The bread: German bread is so dense you could knock someone out with a loaf on the first wallop. And there are so many different types of bread here you never know what you’re going to get on a visit to the bakery ( of which there are two per every one person in Bavaria). We must have about 20 different types of breads at our local bakery, from round loaves made with potatoes (yes, potatoes!) to long sticks made with seeds and spelt. Delish.

Nice traditional towns: Colourful, historic, and with cute, traditional shops. This is what a typical high street in Bavaria looks like. In England most of our high streets have faced ruin thanks to the likes of huge supermarkets like Tesco and online shops. Not in Bavaria.  Here you can still find toy shops selling real wooden toys nestled among butchers, bakers, and clothing boutiques. Twee.

Good education / health systems: You know you’re becoming old and boring when ‘good schools and hospitals’ become an essential reason for living somewhere above ‘hot men and free condoms’. But it’s re-assuring to know that if the worst was to happen here in Bavaria and we ended up in hospital, we are probably less likely to die, catch gangrene or contract MRSA than if we were in an English one. The education system in Bavaria is highly rated too, even though school kids finish their day well by 1.30pm. With those hours, no wonder every German I meet is studying to be a teacher.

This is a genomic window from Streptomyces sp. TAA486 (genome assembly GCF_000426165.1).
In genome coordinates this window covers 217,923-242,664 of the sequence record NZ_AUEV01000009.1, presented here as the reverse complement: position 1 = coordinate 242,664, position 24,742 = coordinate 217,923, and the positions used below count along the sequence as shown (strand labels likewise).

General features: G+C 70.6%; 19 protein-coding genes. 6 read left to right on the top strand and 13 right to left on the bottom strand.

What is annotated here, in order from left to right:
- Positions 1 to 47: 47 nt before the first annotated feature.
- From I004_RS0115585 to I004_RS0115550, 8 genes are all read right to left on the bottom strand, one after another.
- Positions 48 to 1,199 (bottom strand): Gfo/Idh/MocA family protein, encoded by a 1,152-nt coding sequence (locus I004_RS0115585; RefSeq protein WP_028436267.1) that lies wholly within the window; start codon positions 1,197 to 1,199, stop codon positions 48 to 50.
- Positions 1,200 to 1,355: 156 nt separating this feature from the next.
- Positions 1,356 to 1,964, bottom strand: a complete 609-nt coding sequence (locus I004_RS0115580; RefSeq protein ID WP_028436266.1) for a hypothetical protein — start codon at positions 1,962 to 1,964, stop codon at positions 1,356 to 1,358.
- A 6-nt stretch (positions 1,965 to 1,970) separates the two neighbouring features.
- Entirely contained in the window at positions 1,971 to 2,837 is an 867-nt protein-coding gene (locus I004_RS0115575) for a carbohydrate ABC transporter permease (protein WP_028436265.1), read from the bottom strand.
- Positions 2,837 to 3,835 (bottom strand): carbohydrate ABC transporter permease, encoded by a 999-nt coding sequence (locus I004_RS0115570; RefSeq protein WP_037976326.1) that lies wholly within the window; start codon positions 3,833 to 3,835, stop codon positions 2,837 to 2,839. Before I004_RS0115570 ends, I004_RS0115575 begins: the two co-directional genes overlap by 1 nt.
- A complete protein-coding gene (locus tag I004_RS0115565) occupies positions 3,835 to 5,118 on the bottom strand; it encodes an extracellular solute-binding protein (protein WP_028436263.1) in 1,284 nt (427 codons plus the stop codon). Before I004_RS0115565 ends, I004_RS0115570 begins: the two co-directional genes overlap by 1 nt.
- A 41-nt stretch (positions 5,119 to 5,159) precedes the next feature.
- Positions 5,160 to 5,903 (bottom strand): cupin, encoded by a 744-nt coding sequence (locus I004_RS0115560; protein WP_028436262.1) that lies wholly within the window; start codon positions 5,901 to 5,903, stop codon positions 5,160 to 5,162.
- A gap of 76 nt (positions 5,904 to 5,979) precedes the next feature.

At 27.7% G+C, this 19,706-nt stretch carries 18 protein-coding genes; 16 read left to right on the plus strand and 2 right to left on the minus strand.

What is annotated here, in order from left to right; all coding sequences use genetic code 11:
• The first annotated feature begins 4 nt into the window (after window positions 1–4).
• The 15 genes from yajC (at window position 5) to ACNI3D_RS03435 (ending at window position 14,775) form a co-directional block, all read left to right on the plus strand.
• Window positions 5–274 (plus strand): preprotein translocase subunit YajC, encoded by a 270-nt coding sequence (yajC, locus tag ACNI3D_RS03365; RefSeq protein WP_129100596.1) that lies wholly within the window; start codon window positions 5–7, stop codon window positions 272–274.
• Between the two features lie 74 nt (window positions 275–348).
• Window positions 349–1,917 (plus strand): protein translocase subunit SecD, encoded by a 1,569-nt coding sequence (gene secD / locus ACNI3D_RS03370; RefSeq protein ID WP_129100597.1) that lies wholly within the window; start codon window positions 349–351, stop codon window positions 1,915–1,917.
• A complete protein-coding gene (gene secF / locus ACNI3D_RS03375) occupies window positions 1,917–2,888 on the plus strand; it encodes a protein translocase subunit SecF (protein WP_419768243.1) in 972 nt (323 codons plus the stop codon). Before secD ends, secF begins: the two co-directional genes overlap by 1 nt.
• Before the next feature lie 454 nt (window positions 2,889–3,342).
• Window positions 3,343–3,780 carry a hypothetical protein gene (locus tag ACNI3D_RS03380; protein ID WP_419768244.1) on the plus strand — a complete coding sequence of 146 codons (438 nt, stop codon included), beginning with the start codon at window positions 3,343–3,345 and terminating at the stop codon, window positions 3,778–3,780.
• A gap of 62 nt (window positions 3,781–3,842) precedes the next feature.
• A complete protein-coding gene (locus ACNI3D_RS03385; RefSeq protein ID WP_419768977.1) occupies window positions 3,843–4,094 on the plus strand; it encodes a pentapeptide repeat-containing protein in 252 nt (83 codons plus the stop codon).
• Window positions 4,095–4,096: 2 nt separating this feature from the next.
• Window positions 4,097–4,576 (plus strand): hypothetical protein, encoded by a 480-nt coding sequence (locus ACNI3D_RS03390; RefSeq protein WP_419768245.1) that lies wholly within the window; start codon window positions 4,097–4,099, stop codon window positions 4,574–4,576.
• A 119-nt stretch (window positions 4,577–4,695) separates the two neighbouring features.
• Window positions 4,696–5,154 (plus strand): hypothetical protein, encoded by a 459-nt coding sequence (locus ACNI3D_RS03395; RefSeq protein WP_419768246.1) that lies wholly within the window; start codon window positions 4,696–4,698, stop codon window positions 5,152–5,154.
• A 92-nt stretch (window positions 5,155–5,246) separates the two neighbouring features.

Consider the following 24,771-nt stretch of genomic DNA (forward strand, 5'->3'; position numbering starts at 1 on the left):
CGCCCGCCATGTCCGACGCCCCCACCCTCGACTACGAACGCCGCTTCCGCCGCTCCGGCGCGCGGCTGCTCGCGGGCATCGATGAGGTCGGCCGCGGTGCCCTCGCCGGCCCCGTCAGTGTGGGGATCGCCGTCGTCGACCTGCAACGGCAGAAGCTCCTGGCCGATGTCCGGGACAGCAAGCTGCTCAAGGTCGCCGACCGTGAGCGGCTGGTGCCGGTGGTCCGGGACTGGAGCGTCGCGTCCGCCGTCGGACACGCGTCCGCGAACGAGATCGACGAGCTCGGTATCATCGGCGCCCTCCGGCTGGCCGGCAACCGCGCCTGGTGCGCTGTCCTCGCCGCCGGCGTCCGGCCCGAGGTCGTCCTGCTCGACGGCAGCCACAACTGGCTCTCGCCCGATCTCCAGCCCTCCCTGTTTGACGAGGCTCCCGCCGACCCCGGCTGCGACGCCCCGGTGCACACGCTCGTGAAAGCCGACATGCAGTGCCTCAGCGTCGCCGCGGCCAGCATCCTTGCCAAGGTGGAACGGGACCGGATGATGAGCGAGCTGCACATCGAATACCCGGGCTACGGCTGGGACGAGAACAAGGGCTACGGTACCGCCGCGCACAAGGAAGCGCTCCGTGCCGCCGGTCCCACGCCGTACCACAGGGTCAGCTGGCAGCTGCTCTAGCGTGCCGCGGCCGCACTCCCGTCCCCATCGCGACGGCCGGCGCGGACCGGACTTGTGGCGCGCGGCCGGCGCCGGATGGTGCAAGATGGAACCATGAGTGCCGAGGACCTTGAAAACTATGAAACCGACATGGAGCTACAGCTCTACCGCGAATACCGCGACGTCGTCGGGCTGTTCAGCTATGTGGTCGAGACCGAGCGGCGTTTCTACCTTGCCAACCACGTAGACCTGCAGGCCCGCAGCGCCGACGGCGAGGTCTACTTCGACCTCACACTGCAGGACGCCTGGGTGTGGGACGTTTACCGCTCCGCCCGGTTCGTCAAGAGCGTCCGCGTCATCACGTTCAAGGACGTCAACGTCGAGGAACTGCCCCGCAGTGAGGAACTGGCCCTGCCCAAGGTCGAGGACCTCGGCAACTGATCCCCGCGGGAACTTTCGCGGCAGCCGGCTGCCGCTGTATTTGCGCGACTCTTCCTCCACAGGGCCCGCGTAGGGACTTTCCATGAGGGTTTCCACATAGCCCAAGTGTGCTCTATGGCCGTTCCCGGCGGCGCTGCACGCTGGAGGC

The Great Bavarian Get-Away: Lake Maggiore, Italy.

Lago Maggiore

Lago Maggiore

Another reason why we should all be jealous of Bavarians besides their stinking riches is that they can drive to Italy in just a few hours. Northern Italy is therefore a very popular holiday destination for the Bavarians, with no hassle of catching flights, boats, or trains required. Just jump in your car and go!

The Great Italian Lakes are a top spot, with many Germans popping down to wonderful places such as Lake Garda for some rest and relaxation. Yep that’s right. While us Brits have the windswept Isle of Wight, the Germans have Lake Garda. No contest there then really.

British seaside

The Great British holiday

Beach Fun

vs the German one. Photo credit: Ozgurmulazimoglu

On the day we left Bavaria just a few weeks ago it was 6C and raining so heavily half of Germany flooded. When we arrived in Italy four hours later it was sunny and 22C. It’s consoling to know after such a long harsh winter in Germany that warmth and sunshine is just a drive away.

The journey there took us to the very south of Germany, then through Austria, Liechtenstein, Switzerland, then over the border into Italy. Five countries in just a few hours! With a one-year-old! Needless to say Max wasn’t in the best mood after that trip.